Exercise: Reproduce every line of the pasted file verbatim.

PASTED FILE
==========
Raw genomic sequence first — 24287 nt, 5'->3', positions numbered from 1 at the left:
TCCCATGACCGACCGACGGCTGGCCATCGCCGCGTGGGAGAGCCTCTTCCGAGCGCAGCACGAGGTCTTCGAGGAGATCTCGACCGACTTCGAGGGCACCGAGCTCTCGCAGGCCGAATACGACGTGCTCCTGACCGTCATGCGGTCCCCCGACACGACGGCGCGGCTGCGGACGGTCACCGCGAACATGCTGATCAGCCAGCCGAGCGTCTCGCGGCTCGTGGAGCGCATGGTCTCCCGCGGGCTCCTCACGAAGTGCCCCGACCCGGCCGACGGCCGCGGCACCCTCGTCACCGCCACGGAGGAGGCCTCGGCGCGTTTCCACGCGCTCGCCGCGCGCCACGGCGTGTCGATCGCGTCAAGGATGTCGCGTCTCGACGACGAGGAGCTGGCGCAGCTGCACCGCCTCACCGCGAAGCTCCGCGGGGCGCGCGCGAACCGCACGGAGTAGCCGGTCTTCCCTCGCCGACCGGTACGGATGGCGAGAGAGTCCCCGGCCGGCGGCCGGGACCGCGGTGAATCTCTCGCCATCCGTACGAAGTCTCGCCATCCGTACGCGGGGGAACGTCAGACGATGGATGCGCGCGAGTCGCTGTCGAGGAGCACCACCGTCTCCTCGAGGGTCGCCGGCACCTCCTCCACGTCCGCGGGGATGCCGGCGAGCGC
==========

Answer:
Raw genomic sequence first — 24287 nt, 5'->3', positions numbered from 1 at the left:
TCCCATGACCGACCGACGGCTGGCCATCGCCGCGTGGGAGAGCCTCTTCCGAGCGCAGCACGAGGTCTTCGAGGAGATCTCGACCGACTTCGAGGGCACCGAGCTCTCGCAGGCCGAATACGACGTGCTCCTGACCGTCATGCGGTCCCCCGACACGACGGCGCGGCTGCGGACGGTCACCGCGAACATGCTGATCAGCCAGCCGAGCGTCTCGCGGCTCGTGGAGCGCATGGTCTCCCGCGGGCTCCTCACGAAGTGCCCCGACCCGGCCGACGGCCGCGGCACCCTCGTCACCGCCACGGAGGAGGCCTCGGCGCGTTTCCACGCGCTCGCCGCGCGCCACGGCGTGTCGATCGCGTCAAGGATGTCGCGTCTCGACGACGAGGAGCTGGCGCAGCTGCACCGCCTCACCGCGAAGCTCCGCGGGGCGCGCGCGAACCGCACGGAGTAGCCGGTCTTCCCTCGCCGACCGGTACGGATGGCGAGAGAGTCCCCGGCCGGCGGCCGGGACCGCGGTGAATCTCTCGCCATCCGTACGAAGTCTCGCCATCCGTACGCGGGGGAACGTCAGACGATGGATGCGCGCGAGTCGCTGTCGAGGAGCACCACCGTCTCCTCGAGGGTCGCCGGCACCTCCTCCACGTCCGCGGGGATGCCGGCGAGCGC